Working as a team involves figuring out everyone’s strengths, weaknesses, areas to develop, traits to ignore, then doing the work. Between research and deep cleaning my kitchen, I was brainstorming ideas for “The Story” about how John (left) and Trishna would collaborate on cooking. Between partial use of his right arm and her bad foot and back, they’ll encounter adversity just preparing dinner, yet their primary strength is that “three hands are better than two.”
Spoiler Warning Scale: Minor (background, concept brainstorming)
Trishna’s Cooking Upbringing
Trishna didn’t receive exemptions from chores because of her impairments. Her parents valued independence and thought it was a valuable trait for her to learn, so when it was her week to be cooking assistant, she did as much as she could. Her parents certainly made adjustments and, secretly, made certain duties easier. Otherwise, if she wanted a pre-meal snack or a glass of water, she’d have to show she tried before asking for help.
John’s Summer Tutelage
During his summer stay at Trishna’s family farm, John learned as much as he could from Trishna’s parents. He volunteered to help wherever he could. During his week as cooking assistant, he learned the cooking essentials, and during Trishna’s week, her parents would let them do a majority of the cooking together. By the fall, when they moved into their dorm or apartment for their first year of college, they became a solid cooking team.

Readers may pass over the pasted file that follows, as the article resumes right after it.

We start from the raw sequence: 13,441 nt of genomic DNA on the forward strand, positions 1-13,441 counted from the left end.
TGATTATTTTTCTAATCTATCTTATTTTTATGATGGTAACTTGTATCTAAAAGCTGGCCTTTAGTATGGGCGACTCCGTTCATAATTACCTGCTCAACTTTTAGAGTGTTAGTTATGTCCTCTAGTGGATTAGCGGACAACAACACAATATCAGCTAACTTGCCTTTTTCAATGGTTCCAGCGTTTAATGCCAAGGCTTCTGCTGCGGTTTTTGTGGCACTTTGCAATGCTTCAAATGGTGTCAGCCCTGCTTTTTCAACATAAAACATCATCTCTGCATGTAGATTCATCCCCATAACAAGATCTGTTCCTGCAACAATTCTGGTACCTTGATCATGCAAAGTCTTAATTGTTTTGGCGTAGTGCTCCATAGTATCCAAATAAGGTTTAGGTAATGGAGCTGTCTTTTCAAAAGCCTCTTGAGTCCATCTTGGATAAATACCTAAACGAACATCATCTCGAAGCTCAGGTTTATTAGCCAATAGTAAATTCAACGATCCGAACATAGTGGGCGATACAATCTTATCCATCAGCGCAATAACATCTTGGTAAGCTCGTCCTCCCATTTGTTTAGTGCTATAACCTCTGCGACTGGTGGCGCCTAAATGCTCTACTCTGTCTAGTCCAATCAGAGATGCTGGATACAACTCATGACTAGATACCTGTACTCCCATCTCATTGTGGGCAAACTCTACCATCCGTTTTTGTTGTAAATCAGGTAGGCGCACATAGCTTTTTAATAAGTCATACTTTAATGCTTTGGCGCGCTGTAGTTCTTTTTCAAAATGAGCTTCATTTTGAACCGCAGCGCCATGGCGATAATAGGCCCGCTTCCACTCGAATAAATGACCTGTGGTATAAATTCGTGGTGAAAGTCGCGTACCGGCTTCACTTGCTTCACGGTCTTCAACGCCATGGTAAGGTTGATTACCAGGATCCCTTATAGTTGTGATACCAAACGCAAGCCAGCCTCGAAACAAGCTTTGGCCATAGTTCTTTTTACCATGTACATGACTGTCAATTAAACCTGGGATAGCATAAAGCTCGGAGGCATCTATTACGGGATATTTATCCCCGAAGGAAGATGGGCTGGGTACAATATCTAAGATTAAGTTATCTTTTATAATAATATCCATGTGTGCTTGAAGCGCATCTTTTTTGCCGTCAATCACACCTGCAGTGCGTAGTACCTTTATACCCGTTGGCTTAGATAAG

Working Around Impairments
Trishna and John can to do a majority of duties solo. Trishna isn’t paraplegic. She can’t really stand independently, can stand for around a minute while holding onto something, or longer with crutches. She can grab items from low-hanging cabinets, though her balance is terrible. John can grab more items, though to be useful, his right arm needs to manually be moved into position and can’t hold any weight. So they need to work together.
Cooking and Cleaning
What that means practically is that they don’t operate with designated duties. They’re both in the kitchen at the same time, unless one cooks a surprise meal or the other isn’t feeling well. Trishna does have more cooking experience, so she’ll lead any sort of bigger meal they may prepare for special occasions, whereas John will jump at the chance to prepare simpler meals. Together, they cook, clean, and maintain their kitchen actually quite effectively.
Specific Kitchen Modifications
Trishna’s parents made wheelchair-accessible modifications to their kitchen. They added a roll-under sink Trishna can use for washing and drying, including a lowered counter area for additional kitchen prep space, and rearranged commonly-used pantry items toward the bottom shelves. For John, they install hands-free faucets, found tools that could be operated with one hand, and moved heavier items toward the bottom shelves. They focus on accessibility when searching for new apartments and usually do well.
Iceberg Theory Research
While I don’t have any wheelchair experience, others have shared their experiences in assorted videos. Here are six examples that provided context for this update: